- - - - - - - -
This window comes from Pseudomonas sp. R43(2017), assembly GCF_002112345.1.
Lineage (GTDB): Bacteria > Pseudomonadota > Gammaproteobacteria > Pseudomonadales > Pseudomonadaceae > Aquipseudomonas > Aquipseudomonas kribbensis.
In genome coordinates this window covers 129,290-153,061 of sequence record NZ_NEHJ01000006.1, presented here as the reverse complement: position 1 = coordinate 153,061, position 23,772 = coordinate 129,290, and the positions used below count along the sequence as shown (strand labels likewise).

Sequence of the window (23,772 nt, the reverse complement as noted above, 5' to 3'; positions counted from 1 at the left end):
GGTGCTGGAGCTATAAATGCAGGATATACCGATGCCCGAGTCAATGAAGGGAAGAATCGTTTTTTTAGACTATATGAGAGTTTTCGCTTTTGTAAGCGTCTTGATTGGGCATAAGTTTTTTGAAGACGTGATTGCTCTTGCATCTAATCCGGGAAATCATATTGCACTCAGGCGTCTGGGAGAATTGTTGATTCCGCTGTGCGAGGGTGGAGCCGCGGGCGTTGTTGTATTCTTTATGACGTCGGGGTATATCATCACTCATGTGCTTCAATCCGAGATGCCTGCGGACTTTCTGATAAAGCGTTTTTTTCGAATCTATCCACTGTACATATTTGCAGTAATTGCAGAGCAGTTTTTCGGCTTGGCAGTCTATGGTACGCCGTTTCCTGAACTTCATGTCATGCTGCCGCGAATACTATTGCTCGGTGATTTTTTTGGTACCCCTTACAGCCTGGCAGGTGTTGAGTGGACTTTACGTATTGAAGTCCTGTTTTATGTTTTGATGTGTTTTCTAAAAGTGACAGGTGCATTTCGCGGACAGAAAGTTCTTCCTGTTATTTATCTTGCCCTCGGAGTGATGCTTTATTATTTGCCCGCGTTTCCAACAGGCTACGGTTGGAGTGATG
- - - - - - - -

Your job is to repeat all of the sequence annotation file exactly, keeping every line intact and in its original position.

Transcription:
This window comes from Pseudomonas sp. R43(2017), assembly GCF_002112345.1.
Lineage (GTDB): Bacteria > Pseudomonadota > Gammaproteobacteria > Pseudomonadales > Pseudomonadaceae > Aquipseudomonas > Aquipseudomonas kribbensis.
In genome coordinates this window covers 129,290-153,061 of sequence record NZ_NEHJ01000006.1, presented here as the reverse complement: position 1 = coordinate 153,061, position 23,772 = coordinate 129,290, and the positions used below count along the sequence as shown (strand labels likewise).

Sequence of the window (23,772 nt, the reverse complement as noted above, 5' to 3'; positions counted from 1 at the left end):
GGTGCTGGAGCTATAAATGCAGGATATACCGATGCCCGAGTCAATGAAGGGAAGAATCGTTTTTTTAGACTATATGAGAGTTTTCGCTTTTGTAAGCGTCTTGATTGGGCATAAGTTTTTTGAAGACGTGATTGCTCTTGCATCTAATCCGGGAAATCATATTGCACTCAGGCGTCTGGGAGAATTGTTGATTCCGCTGTGCGAGGGTGGAGCCGCGGGCGTTGTTGTATTCTTTATGACGTCGGGGTATATCATCACTCATGTGCTTCAATCCGAGATGCCTGCGGACTTTCTGATAAAGCGTTTTTTTCGAATCTATCCACTGTACATATTTGCAGTAATTGCAGAGCAGTTTTTCGGCTTGGCAGTCTATGGTACGCCGTTTCCTGAACTTCATGTCATGCTGCCGCGAATACTATTGCTCGGTGATTTTTTTGGTACCCCTTACAGCCTGGCAGGTGTTGAGTGGACTTTACGTATTGAAGTCCTGTTTTATGTTTTGATGTGTTTTCTAAAAGTGACAGGTGCATTTCGCGGACAGAAAGTTCTTCCTGTTATTTATCTTGCCCTCGGAGTGATGCTTTATTATTTGCCCGCGTTTCCAACAGGCTACGGTTGGAGTGATG